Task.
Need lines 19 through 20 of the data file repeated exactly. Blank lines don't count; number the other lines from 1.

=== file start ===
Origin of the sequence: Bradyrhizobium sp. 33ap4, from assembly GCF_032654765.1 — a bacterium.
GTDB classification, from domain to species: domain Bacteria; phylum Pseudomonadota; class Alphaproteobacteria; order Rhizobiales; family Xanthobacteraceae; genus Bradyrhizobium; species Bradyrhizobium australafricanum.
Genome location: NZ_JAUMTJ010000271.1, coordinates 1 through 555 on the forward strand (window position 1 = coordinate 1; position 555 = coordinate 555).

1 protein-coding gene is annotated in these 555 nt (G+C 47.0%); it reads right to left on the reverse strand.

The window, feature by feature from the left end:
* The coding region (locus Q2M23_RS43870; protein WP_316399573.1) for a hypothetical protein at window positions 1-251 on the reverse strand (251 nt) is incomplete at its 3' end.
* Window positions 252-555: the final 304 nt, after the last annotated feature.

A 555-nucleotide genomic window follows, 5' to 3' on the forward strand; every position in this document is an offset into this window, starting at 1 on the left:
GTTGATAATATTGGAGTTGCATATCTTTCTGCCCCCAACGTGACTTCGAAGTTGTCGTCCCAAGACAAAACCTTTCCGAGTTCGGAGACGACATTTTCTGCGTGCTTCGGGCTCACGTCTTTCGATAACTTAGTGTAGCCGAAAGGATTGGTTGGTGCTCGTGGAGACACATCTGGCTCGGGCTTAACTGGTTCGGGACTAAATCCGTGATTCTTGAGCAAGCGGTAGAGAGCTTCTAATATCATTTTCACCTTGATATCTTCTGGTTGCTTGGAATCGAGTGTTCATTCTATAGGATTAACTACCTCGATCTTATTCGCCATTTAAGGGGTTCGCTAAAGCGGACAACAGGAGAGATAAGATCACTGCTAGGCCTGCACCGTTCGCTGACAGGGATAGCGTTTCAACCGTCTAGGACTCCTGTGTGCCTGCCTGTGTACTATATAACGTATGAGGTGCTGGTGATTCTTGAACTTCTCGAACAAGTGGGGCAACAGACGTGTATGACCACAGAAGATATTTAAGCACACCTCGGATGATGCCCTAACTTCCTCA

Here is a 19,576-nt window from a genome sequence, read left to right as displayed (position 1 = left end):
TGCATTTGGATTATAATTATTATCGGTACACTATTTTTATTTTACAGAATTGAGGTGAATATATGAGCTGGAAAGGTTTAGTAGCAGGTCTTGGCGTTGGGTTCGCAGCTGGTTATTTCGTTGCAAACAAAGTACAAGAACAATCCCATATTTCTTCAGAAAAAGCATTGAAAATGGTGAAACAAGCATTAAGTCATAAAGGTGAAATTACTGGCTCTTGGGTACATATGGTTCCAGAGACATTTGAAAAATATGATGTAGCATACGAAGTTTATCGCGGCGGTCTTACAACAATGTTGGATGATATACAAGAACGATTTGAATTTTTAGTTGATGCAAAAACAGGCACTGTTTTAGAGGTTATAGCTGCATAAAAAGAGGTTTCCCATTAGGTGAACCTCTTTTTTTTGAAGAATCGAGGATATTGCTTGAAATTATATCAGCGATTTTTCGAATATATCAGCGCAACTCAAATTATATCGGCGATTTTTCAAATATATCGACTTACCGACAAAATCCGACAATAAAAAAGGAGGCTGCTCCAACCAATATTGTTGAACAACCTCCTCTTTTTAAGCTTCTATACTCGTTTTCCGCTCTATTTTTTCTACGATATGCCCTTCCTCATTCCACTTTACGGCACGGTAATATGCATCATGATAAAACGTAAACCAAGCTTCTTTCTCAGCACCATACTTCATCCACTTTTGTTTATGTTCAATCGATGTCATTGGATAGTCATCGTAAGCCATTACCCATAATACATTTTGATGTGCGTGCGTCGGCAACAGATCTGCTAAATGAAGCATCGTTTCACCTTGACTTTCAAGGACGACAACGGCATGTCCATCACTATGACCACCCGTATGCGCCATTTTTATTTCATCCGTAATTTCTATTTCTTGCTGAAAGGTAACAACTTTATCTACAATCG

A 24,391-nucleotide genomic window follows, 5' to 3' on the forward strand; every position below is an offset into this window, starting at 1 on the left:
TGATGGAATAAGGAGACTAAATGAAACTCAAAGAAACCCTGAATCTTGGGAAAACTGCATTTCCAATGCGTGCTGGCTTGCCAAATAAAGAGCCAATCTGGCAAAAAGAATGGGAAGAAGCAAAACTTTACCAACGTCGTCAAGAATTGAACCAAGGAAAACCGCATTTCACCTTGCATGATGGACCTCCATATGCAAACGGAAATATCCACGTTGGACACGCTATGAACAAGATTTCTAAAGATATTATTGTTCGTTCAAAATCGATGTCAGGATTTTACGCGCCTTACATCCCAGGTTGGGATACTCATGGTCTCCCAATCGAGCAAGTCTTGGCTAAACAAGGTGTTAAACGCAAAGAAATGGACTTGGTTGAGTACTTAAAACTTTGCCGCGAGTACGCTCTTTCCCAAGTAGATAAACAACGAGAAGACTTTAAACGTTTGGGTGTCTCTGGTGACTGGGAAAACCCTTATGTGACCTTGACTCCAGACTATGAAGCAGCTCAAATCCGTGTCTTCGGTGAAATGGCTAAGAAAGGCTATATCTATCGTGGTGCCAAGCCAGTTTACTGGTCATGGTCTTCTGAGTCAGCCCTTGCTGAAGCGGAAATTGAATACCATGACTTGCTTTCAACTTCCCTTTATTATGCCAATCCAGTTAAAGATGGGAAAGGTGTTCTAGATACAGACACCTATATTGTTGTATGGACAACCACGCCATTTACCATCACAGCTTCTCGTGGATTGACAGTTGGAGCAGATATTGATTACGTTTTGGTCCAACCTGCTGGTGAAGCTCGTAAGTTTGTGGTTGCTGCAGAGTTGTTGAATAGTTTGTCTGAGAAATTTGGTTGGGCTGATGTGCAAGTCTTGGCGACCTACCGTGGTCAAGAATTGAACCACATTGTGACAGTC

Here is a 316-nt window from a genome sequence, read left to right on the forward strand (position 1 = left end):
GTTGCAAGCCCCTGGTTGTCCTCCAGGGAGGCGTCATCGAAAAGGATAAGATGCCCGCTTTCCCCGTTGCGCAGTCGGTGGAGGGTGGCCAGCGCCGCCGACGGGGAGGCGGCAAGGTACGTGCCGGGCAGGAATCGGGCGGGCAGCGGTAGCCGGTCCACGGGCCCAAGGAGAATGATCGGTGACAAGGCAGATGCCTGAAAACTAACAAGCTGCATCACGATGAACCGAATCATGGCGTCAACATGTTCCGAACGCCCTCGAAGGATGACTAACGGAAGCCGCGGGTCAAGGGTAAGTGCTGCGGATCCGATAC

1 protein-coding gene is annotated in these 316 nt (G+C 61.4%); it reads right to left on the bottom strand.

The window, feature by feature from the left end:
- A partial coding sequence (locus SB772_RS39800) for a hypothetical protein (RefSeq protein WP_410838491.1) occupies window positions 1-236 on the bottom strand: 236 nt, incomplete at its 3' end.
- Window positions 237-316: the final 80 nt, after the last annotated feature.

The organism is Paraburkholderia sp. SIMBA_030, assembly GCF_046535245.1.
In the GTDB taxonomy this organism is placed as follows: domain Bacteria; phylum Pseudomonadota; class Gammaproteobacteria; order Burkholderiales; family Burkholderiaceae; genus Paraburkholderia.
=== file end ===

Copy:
- Window positions 237-316: the final 80 nt, after the last annotated feature.

The organism is Paraburkholderia sp. SIMBA_030, assembly GCF_046535245.1.